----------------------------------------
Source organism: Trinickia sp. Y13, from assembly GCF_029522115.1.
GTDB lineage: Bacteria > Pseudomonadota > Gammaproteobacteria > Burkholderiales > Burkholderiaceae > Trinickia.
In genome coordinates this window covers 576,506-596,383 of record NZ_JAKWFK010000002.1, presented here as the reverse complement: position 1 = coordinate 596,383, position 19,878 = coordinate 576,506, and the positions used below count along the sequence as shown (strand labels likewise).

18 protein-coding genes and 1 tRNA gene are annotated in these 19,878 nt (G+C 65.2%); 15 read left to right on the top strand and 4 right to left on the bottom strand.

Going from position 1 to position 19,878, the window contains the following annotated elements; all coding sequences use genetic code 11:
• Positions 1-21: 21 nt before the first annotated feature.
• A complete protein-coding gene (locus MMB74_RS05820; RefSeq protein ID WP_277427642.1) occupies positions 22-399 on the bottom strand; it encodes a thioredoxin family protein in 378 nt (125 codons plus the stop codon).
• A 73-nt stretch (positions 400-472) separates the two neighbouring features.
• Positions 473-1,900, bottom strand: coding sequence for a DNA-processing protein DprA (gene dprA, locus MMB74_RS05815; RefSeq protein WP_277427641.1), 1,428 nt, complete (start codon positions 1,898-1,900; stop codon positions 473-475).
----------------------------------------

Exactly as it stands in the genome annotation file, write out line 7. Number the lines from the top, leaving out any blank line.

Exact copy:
• A complete protein-coding gene (locus MMB74_RS05820; RefSeq protein ID WP_277427642.1) occupies positions 22-399 on the bottom strand; it encodes a thioredoxin family protein in 378 nt (125 codons plus the stop codon).